Prof. Alan Dershowitz, visiting in Israel, says 'rule of law' must adapt itself to fight the terror threat. He bemoans American Jewry's lack of connection with Israel, and calls on U.S. Jews to visit Israel.
Dershowitz, the Felix Frankfurter Professor of Law at Harvard University and an outspoken advocate for Israel in books, articles, lectures and debates, has set two goals for his current visit to Israel: He's here to show support for the residents of Sderot and Ashkelon, and to teach classes and give lectures on how to fight the war against terrorism within a revamped rule of law.
The rules currently favor the terrorists over the democracies, and the rules have to change.
Speaking with IsraelNationalRadio's Yishai Fleisher, Dershowitz said, "I will be teaching how the rule of law has to change, to adapt to the new realities of suicide terrorists who use human shields and thus place democracies in a difficult situation. They take advantage of our higher morality, forcing democracies to choose between doing nothing or inevitably killing civilians. The rules currently favor the terrorists over the democracies, and the rules have to change."
On-Line Rally for Sderot
Dershowitz said he will be participating in a large American Jewish Congress conference this week at which these issues will be discussed. "Some of the world's most important and influential jurists will be there, such as Irwin Kotler, who was Attorney General and Minister of Justice in Canada, former Israeli Supreme Court justices, and Americans as well. It will be an interesting attempt to redefine jurisprudence."
Prof. Dershowitz will also be visiting Sderot later this week, taking part in what organizers expect will be the largest-ever on-line rally. The rally will begin at 5 PM New York time (11 PM in Israel) this Thursday night, at www.togetherforisrael.org, and will switch back and forth between Israel, New York, Los Angeles and other sites around the world. Those involved, including Dershowitz, are hoping to have a million people click and sign on during the rally.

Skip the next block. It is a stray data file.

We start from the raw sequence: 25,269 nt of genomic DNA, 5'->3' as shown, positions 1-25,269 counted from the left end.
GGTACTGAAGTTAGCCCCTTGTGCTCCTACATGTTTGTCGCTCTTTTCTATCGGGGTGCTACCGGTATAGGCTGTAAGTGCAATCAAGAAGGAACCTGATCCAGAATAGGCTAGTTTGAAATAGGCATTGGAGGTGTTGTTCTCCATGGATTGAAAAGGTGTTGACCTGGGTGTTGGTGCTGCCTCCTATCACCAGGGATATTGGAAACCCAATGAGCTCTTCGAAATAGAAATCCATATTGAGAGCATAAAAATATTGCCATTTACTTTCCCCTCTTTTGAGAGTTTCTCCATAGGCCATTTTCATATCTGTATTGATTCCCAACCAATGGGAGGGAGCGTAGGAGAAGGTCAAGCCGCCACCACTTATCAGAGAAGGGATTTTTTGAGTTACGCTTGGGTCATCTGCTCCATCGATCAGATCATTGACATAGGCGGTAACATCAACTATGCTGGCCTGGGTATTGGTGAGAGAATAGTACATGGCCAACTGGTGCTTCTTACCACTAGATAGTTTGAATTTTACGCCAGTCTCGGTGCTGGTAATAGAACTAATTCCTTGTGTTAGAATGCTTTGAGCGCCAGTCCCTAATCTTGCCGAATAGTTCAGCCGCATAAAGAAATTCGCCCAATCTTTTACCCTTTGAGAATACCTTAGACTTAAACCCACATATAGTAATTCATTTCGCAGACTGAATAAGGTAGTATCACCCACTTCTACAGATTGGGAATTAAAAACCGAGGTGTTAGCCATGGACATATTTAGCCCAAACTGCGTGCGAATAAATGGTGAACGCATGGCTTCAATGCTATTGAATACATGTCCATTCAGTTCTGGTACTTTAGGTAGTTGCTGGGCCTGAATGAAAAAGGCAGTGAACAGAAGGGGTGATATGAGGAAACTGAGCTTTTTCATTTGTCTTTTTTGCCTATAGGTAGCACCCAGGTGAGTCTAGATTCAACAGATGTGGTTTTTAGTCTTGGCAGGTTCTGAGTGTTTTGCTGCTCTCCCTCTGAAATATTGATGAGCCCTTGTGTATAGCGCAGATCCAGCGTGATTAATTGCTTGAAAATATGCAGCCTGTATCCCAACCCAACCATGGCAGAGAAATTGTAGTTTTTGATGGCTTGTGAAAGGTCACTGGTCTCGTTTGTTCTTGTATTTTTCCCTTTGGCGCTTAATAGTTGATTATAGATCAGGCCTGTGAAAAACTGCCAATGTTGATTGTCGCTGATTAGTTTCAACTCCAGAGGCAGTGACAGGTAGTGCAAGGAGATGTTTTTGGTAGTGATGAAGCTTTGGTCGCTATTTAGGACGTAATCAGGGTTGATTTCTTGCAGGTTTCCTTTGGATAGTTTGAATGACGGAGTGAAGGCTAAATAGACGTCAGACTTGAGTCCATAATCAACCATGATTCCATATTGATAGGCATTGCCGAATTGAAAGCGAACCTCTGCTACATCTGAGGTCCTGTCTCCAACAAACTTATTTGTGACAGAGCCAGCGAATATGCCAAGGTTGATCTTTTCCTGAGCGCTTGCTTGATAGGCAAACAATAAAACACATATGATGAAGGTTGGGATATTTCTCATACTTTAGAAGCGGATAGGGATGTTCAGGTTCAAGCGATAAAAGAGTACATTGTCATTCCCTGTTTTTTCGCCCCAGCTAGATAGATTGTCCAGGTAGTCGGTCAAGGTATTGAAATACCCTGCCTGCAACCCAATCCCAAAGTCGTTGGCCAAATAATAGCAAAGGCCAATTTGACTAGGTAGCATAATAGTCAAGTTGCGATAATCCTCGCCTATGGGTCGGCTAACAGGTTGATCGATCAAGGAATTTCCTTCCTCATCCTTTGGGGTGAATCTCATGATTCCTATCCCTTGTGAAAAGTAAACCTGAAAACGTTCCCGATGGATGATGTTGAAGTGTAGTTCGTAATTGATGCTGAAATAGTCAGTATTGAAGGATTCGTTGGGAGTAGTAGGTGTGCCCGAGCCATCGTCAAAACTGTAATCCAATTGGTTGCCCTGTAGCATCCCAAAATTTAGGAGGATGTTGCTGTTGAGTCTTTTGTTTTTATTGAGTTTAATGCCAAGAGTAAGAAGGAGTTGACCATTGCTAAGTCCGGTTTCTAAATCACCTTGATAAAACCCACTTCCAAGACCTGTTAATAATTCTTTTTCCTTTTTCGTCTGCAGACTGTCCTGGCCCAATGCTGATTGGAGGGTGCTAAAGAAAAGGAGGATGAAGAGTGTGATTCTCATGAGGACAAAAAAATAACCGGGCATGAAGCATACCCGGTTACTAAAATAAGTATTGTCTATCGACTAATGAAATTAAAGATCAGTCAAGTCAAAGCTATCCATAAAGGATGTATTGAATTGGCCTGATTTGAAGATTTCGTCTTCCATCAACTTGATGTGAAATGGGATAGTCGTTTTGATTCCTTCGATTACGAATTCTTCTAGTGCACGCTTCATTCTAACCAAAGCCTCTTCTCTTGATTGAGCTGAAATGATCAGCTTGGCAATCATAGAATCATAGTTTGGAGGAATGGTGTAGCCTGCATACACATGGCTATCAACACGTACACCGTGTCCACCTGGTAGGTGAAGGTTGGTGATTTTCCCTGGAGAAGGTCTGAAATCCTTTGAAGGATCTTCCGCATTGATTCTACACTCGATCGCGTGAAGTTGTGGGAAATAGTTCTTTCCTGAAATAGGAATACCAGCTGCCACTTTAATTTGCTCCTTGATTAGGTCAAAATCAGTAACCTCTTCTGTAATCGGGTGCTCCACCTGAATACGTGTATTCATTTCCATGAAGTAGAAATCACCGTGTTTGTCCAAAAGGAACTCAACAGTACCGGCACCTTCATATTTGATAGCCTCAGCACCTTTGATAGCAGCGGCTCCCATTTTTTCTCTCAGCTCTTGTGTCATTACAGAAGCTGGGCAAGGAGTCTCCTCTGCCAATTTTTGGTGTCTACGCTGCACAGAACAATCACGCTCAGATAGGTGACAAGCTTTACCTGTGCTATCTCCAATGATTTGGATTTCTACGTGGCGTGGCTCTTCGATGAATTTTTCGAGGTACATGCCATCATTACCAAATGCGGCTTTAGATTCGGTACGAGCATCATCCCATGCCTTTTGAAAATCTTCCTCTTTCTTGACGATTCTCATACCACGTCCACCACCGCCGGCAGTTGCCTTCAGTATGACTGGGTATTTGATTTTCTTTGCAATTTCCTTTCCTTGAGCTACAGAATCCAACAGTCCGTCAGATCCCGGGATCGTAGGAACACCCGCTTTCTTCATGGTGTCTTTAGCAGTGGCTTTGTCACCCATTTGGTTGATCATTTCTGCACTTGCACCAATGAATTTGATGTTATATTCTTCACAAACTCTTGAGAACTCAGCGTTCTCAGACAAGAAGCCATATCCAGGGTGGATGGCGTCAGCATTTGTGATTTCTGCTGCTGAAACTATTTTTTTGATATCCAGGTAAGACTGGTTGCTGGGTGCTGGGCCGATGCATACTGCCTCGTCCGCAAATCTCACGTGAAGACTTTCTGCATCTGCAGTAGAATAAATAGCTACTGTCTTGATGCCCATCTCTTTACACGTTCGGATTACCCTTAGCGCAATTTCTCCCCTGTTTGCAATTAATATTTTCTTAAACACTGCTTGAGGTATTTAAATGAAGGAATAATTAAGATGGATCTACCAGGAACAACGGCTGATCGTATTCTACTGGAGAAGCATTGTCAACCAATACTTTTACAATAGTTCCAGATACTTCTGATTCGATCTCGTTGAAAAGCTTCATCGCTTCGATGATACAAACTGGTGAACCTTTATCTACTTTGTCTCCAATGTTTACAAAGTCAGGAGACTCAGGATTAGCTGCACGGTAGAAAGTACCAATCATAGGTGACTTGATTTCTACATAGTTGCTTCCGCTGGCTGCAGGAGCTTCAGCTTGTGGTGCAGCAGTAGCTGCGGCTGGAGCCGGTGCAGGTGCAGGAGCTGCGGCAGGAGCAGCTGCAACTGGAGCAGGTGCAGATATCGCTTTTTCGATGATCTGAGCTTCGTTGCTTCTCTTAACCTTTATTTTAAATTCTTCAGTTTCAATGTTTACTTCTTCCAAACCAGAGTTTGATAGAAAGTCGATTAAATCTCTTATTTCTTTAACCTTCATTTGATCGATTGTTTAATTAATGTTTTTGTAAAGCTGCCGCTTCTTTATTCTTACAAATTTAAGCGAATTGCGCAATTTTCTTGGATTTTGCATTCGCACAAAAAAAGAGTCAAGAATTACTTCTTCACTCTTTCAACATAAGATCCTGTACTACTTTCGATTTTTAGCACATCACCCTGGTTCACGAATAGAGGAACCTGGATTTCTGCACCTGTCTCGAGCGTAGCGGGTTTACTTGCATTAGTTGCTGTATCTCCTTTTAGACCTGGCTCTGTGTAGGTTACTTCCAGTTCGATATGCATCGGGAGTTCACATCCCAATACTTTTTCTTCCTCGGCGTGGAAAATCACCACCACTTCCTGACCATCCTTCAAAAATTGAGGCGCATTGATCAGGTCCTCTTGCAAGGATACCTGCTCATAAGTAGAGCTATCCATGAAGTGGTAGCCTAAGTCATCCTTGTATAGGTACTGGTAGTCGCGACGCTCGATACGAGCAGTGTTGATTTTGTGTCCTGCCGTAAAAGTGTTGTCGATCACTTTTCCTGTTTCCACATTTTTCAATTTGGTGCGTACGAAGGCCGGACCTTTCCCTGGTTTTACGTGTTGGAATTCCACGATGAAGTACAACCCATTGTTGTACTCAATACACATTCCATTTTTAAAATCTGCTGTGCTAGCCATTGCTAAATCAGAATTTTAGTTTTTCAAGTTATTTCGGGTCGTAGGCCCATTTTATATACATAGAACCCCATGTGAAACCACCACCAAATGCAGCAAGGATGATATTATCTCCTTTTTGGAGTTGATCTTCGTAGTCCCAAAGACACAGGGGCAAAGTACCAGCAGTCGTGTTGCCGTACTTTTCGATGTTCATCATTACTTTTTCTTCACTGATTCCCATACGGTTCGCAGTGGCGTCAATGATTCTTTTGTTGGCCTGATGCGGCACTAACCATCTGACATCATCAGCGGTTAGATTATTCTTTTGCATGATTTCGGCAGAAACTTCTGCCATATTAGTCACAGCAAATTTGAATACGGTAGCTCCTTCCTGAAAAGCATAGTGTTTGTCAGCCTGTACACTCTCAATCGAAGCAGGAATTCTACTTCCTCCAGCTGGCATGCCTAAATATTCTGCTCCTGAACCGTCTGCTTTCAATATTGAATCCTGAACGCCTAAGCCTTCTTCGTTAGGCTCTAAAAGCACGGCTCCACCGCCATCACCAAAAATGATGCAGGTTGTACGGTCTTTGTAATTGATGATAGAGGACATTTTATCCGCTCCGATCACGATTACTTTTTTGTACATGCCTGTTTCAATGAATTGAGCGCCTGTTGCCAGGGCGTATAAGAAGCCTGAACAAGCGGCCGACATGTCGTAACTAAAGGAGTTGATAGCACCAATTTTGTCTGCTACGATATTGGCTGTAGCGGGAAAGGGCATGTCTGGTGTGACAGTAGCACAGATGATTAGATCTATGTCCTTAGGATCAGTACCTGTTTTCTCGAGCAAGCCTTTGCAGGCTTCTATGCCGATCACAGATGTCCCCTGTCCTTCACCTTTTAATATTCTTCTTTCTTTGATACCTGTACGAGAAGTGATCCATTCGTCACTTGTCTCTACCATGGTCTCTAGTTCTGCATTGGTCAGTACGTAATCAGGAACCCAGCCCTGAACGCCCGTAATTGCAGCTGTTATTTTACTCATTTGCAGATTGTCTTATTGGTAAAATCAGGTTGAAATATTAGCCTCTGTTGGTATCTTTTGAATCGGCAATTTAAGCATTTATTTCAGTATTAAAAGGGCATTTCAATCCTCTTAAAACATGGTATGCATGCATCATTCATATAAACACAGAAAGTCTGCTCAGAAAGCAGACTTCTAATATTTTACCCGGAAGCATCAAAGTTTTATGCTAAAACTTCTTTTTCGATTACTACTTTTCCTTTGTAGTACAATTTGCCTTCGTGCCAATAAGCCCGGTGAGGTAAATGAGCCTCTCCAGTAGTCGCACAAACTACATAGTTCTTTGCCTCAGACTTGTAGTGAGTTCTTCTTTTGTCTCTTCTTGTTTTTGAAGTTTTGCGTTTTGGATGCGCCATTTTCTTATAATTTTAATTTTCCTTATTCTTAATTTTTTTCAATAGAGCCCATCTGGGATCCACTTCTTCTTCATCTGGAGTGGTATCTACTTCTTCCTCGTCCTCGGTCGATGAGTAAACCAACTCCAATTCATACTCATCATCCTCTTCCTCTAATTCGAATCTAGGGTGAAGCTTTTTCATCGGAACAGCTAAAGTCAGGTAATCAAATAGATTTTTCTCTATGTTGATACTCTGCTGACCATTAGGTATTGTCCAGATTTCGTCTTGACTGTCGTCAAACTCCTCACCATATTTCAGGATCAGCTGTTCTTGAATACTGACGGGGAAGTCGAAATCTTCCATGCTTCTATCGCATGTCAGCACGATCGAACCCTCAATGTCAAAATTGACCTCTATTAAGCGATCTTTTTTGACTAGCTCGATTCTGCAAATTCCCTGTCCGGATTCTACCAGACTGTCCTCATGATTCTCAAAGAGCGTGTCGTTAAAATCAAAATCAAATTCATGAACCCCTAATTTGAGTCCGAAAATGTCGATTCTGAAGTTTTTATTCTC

A Target on His Back
"I'll be under the rockets in Sderot myself, with a big target on my back," Dershowitz said, "just like all the other citizens of Sderot. I want to feel what it's like to be in Sderot and Ashkelon at these times, with the terrorists playing Russian rocket roulette with the lives of Israeli citizens. Israel should adopt a zero tolerance policy for rockets. I have written that every rocket that flies from Gaza into Israel is a violation of UN Charter Article 51 - an armed attack giving Israel the full and complete right to proportional self-defense."
"Why must it be proportional?" Fleisher interjected, to which Dershowitz responded, "Proportional doesn't mean equating lives; it just means that if they fire a rifle at you, you can't nuke them. It also doesn't mean that for every life taken, you can take one life, as the international community absurdly believes. It simply means that you don't react totally out of proportion, and neither do you look at the actual damage caused, but rather, you look at the risks of an attack. If each rocket can potentially kill 100 people, then just because they missed, it doesn't remove the risk that had been there. Israel doesn't have to wait until inevitably a rocket hits a school bus or a kindergarten or an ambulance; it can look at the risks, not just the actual consequences."
Though he supports a strong Israeli response against terrorism, he is not politically right-wing. Dershowitz has stated that his book The Case for Israel "is a pro-Palestinian as well as pro-Israel book, because it favors an economically viable Palestinian democratic state, with good health care, education, opportunity, and freedom for the Palestinian people."
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